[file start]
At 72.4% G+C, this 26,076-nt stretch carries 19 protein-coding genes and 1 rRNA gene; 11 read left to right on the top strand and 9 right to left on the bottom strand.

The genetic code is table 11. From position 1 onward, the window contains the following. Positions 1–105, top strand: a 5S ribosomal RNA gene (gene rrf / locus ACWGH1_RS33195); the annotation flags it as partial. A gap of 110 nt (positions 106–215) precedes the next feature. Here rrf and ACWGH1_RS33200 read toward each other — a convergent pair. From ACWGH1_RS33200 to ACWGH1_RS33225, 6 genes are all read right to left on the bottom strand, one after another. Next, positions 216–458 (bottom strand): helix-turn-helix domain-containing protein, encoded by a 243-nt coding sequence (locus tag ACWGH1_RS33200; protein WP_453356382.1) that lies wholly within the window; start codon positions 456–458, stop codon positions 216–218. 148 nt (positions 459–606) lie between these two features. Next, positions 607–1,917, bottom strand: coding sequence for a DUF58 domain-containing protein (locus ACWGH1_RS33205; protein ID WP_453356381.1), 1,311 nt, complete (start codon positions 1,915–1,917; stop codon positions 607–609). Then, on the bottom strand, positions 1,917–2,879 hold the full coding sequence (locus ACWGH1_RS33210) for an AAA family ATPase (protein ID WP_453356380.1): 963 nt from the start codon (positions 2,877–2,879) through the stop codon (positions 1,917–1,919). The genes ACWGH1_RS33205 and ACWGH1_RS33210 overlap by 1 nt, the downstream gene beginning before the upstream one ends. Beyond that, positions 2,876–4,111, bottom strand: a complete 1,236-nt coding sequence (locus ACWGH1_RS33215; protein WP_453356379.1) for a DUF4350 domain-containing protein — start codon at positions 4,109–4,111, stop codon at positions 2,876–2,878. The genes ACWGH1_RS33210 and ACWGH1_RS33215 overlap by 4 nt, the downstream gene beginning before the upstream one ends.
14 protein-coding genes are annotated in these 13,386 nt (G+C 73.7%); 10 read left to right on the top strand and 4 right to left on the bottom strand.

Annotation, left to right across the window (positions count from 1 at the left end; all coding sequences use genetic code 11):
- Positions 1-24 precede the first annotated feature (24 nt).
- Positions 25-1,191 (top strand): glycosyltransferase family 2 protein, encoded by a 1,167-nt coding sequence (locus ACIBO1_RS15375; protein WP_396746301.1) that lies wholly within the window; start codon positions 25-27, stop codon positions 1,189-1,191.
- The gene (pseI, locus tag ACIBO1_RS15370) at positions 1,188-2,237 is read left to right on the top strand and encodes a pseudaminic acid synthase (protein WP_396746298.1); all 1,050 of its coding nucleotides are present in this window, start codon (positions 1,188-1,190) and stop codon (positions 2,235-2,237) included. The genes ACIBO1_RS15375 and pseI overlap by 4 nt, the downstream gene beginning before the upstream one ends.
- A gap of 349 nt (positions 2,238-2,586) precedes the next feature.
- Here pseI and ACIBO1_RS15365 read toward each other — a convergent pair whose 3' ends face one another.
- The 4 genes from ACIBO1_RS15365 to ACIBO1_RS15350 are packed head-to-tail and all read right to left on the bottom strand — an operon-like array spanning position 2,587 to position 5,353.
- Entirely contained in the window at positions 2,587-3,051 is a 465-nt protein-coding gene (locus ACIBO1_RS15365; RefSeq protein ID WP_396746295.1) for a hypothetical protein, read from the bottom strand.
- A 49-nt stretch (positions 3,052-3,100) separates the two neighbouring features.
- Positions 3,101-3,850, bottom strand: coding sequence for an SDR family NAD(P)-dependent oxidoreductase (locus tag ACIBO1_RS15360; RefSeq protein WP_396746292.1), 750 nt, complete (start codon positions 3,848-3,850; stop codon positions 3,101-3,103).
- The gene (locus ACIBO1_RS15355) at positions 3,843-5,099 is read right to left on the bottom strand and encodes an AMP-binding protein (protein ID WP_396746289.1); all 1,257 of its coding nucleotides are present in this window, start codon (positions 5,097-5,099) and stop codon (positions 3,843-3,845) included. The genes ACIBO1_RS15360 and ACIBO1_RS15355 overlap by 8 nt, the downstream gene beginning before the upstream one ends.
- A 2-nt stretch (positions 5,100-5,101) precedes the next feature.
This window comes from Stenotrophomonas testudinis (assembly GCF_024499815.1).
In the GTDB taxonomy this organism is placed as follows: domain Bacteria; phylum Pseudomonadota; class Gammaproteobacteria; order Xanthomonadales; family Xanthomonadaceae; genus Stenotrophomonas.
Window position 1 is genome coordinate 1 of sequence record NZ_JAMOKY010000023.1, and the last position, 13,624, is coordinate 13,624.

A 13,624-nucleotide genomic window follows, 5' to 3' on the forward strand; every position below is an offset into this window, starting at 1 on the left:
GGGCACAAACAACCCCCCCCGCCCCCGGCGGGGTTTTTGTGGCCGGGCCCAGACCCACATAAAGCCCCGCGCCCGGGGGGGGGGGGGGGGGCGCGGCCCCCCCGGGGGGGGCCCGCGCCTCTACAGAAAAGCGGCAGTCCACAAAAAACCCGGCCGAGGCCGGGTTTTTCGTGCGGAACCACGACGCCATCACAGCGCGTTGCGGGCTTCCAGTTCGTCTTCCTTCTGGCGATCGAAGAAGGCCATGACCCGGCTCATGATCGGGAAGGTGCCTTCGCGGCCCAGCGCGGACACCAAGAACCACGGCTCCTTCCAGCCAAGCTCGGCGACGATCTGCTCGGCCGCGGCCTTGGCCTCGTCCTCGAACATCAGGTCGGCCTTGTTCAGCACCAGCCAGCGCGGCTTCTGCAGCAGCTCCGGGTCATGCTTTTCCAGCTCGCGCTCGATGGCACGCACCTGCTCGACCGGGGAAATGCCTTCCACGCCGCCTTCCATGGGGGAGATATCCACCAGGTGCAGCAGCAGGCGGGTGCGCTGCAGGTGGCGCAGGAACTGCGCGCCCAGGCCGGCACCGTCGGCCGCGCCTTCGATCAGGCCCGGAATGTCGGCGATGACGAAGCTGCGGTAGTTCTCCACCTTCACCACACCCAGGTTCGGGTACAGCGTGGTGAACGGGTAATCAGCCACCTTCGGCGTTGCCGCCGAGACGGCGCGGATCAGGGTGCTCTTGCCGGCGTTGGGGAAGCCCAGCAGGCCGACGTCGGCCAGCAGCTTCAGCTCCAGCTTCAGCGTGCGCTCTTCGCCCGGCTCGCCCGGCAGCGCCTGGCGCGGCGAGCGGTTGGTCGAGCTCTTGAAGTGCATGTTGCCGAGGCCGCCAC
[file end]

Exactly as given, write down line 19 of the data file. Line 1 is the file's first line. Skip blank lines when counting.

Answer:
A 13,624-nucleotide genomic window follows, 5' to 3' on the forward strand; every position below is an offset into this window, starting at 1 on the left: